In focus: Sardinia’s native grapes

With its shimmering blue seas and bounty of native grapes, Sardinia could soon be giving Sicily competition as Italy’s most exciting island wine region. Lucy Shaw comes away converted to its charms.

I’m standing in front of a metal cage filled with bottles of recently resurrected sparkling wine that have been sleeping on the seabed for nearly a year. The smell is intense and lung-filling, like freshly opened oysters. Sealed with golden wax, each bottle bears the hallmarks of its underwater rest, the glass flecked with pink and white coral speckles, like a bright constellation seen from afar. The patterns differ from bottle to bottle, making each one unique.

The ocean-aged Akènta Sub

The wine inside is a sparkling Vermentino made from grapes grown on sandy soils close to the sea in Alghero. Masterminded by Sardinian co-operative Santa Maria La Palma, for the past five years a portion of Akènta Extra Dry has been aged under water next to Alghero’s craggy Capo Caccia cliffs to see how deep-sea ageing affects the character of the wine.

The standard version is fresh and fruity, with floral hints. The ocean-aged version is more intense and powerful, with racy acidity and a distinct salinity. Santa Maria La Palma first experimented with ocean-aged Vermentino in 2011, and in May 2014 plunged 700 bottles of Akènta, which means ‘cheers’ in Sardinian, 30 metres deep to rest on the sea bed.

The fizz is left for eight months to a year in its underwater ‘cellar’, which offers ideal ageing conditions thanks to its constant cool temperature between 12°C-14°C, a uniform five atmospheres of pressure, and a and lack of sunlight and oxygen. “Under water is the perfect place to age any wine because it is free from its two biggest enemies – light and oxygen,” says Igor Profili, the co-op’s export director.

Wrapped in blue cellophane to protect them from ultraviolet light, the bottles are sold as Akènta Sub at a significantly higher mark-up than the standard Akènta fizz – €55 (£47) compared with €8.50. Production is limited to 1,000 bottles. The hefty price tag doesn’t appear to be putting people off.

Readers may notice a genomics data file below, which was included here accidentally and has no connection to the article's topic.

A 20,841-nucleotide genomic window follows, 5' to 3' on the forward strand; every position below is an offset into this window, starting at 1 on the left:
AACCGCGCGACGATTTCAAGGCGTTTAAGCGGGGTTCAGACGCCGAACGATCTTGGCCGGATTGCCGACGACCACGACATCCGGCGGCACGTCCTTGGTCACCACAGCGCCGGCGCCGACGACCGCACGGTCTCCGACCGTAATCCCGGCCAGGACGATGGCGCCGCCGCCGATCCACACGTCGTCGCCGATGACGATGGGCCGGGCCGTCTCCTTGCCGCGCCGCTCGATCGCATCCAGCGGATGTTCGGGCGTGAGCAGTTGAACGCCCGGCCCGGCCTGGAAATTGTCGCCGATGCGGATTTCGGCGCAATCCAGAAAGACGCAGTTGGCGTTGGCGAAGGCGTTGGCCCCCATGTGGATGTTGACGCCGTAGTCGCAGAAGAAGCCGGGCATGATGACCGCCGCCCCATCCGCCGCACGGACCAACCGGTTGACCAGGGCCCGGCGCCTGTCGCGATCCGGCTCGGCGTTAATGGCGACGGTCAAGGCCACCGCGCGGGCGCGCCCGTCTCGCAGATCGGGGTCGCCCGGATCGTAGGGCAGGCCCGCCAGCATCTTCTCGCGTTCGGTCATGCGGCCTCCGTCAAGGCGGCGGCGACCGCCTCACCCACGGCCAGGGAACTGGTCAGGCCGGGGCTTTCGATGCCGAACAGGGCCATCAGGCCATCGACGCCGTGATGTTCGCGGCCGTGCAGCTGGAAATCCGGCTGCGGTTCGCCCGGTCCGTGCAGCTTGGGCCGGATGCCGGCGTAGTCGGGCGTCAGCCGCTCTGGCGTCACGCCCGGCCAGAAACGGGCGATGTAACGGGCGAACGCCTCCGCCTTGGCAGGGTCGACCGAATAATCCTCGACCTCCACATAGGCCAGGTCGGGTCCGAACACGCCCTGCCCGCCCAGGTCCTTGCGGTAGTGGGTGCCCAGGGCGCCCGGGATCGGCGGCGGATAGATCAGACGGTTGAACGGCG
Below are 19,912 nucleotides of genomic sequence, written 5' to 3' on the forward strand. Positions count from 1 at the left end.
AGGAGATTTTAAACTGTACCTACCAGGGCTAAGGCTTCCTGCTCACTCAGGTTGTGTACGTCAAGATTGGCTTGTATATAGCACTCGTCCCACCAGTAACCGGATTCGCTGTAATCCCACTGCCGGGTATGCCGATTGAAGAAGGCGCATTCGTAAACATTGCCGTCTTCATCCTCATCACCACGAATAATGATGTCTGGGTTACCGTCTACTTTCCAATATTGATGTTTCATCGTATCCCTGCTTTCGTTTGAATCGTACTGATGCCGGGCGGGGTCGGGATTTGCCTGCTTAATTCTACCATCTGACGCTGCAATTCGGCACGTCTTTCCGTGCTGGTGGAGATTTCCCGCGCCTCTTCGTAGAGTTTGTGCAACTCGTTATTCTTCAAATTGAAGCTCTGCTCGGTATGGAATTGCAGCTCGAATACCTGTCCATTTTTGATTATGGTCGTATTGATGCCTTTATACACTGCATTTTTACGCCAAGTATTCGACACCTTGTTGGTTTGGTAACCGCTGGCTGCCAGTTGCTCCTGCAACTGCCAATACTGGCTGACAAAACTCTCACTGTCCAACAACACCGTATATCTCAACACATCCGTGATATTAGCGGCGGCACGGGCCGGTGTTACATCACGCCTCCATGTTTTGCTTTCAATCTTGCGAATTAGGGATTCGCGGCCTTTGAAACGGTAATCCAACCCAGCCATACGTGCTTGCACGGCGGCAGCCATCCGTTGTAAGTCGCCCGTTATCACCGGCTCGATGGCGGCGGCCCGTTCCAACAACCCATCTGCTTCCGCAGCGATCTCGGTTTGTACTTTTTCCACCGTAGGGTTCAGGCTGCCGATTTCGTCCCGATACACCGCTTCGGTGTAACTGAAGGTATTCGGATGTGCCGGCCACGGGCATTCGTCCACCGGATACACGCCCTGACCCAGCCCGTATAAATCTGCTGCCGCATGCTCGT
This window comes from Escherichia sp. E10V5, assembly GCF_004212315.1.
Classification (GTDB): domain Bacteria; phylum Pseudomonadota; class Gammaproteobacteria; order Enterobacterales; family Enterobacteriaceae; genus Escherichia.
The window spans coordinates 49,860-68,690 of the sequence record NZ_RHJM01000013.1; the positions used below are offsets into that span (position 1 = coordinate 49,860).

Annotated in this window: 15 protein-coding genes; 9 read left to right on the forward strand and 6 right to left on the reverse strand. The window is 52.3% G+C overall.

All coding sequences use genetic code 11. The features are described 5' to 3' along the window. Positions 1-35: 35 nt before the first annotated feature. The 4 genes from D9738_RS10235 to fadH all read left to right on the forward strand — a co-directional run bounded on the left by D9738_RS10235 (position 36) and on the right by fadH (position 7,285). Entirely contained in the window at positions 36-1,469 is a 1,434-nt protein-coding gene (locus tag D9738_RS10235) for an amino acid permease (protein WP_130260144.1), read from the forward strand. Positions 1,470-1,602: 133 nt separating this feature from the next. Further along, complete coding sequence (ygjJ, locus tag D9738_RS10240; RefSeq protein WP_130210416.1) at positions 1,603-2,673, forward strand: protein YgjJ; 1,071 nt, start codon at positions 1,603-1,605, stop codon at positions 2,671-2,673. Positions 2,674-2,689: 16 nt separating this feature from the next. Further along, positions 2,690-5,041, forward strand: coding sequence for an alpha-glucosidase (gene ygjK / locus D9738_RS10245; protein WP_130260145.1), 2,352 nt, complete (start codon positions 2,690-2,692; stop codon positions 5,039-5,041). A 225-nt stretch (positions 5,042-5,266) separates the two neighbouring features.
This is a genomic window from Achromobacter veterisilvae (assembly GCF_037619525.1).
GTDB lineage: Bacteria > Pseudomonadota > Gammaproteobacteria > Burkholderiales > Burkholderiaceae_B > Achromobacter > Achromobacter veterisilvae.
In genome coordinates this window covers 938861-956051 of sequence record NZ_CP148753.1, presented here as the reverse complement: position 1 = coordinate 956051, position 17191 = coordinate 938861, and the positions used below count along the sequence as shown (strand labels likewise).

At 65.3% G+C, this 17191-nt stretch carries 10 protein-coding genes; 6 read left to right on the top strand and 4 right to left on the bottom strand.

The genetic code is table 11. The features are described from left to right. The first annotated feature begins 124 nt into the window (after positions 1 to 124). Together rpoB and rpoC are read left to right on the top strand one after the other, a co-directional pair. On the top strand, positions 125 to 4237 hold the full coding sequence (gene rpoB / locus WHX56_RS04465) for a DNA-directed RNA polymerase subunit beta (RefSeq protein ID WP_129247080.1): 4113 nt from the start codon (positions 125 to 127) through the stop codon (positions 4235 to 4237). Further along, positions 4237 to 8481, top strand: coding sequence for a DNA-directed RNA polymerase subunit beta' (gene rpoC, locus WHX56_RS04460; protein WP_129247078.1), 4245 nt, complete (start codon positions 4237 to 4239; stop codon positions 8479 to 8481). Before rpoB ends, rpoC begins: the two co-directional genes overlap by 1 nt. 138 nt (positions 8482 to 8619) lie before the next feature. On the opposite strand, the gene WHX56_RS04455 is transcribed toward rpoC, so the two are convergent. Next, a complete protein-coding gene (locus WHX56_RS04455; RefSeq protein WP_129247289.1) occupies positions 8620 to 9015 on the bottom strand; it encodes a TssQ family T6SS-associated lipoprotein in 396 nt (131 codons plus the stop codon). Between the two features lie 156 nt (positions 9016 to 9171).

“The bottles are designed by the sea and no two are alike – people like to keep them after they’ve opened them,” says Profili. The ritual of bringing the bottles up from the ocean attracts so much attention that last July the brains behind the project launched Akènta Day, inviting customers and the media to witness the moment on a speed boat with its own DJ, chef and sommelier.

Founded in 1959, Santa Maria La Palma is formed of 300 growers with 700 hectares of vineyards between them, in Alghero on the northwest coast of Sardinia. The co-op produces a wide variety of wines from native grapes, championing the likes of Vermentino, Cannonau (better known as Grenache), Monica and Cagnaluri. With 8,000ha under vine, Cannonau is Sardinia’s flagship variety.

Sardinia is home to an array of native grapes

Often prohibitively high in alcohol, the island’s best are an attractive ruby red and exude a pretty perfume of raspberry, cherry and violets. Sardinians are so proud of Cannonau, many believe it originated on the island rather than in Spain, and spread to Spain while Sardinia was under Catalan rule between 1323 and 1708.

The Spanish influence can still be felt on the island, particularly in Alghero, where Catalan is spoken and many northern-Spanish traditions have been upheld. During Easter in Alghero, streetlamps are covered in red cloth and emit a spooky scarlet glow to symbolise the blood of Christ.

With 320ha of Vermentino under vine, Santa Maria La Palma is one of the largest producers of the grape in Italy. “It’s a very flexible variety – we make everything from dry whites and sparklers to Sauternes-style late harvest wines from Vermentino,” says Profili.

The co-op has also become a flag-bearer for native red grape Cagnaluri, nurturing vines on chalky soils close to the ocean and in the foothills of the Monte Doglia mountains.

“Cagnaluri has a wonderful wildness to it and an appealing herbal character, offering notes of bramble fruit, liquorice, eucalyptus and spice. Like Graciano in Spain, it’s something of a Marmite wine – you’re likely to love or loathe it as a solo act. Traditionally used for adding colour and tannin to Cannonau, there are now under 40ha of Cagnaluri left in the world.

Another grape to have been saved from extinction in Sardinia is white variety Torbato – the island’s best-kept secret. Leading producer Sella e Mosca has single-handedly brought the grape back from the brink. Once widely grown in Roussillon in Southern France, where it is known as Tourbat, Torbato was abandoned in Sardinia during the 1960s > because it’s hard to grow and vinify.

Undeterred, Sella e Mosca continued to cultivate the grape, and today is the world’s largest producer of Torbato, making a million bottles a year. “Torbato is a cloudy grape that producers turned their back on in Sardinia in the ‘60s. At the time we were the island’s biggest producer and felt passionately about preserving it. We knew that if we abandoned it then it would disappear completely,” says Davide Champion, Sella e Mosca’s export director. The winery has such faith in the grape that it has upped its plantings from 80ha to 130ha, grubbing up Merlot to make room for it.

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